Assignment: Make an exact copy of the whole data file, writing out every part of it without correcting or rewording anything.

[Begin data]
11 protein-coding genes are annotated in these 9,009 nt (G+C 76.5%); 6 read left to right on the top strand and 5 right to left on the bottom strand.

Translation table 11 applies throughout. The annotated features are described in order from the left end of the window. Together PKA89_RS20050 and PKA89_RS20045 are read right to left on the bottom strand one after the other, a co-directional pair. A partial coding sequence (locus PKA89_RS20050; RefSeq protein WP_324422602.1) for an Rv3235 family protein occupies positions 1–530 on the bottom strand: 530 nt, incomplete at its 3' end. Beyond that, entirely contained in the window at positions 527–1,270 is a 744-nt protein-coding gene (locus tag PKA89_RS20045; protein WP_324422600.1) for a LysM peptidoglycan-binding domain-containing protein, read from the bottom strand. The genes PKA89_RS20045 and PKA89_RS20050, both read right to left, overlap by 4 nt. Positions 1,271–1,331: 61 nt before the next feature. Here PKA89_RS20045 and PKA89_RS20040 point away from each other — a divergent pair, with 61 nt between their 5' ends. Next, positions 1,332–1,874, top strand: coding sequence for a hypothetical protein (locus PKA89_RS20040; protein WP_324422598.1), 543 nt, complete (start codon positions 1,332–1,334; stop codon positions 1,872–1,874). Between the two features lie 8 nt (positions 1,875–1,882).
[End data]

11 protein-coding genes are annotated in these 9,009 nt (G+C 76.5%); 6 read left to right on the top strand and 5 right to left on the bottom strand.

Translation table 11 applies throughout. The annotated features are described in order from the left end of the window. Together PKA89_RS20050 and PKA89_RS20045 are read right to left on the bottom strand one after the other, a co-directional pair. A partial coding sequence (locus PKA89_RS20050; RefSeq protein WP_324422602.1) for an Rv3235 family protein occupies positions 1–530 on the bottom strand: 530 nt, incomplete at its 3' end. Beyond that, entirely contained in the window at positions 527–1,270 is a 744-nt protein-coding gene (locus tag PKA89_RS20045; protein WP_324422600.1) for a LysM peptidoglycan-binding domain-containing protein, read from the bottom strand. The genes PKA89_RS20045 and PKA89_RS20050, both read right to left, overlap by 4 nt. Positions 1,271–1,331: 61 nt before the next feature. Here PKA89_RS20045 and PKA89_RS20040 point away from each other — a divergent pair, with 61 nt between their 5' ends. Next, positions 1,332–1,874, top strand: coding sequence for a hypothetical protein (locus PKA89_RS20040; protein WP_324422598.1), 543 nt, complete (start codon positions 1,332–1,334; stop codon positions 1,872–1,874). Between the two features lie 8 nt (positions 1,875–1,882).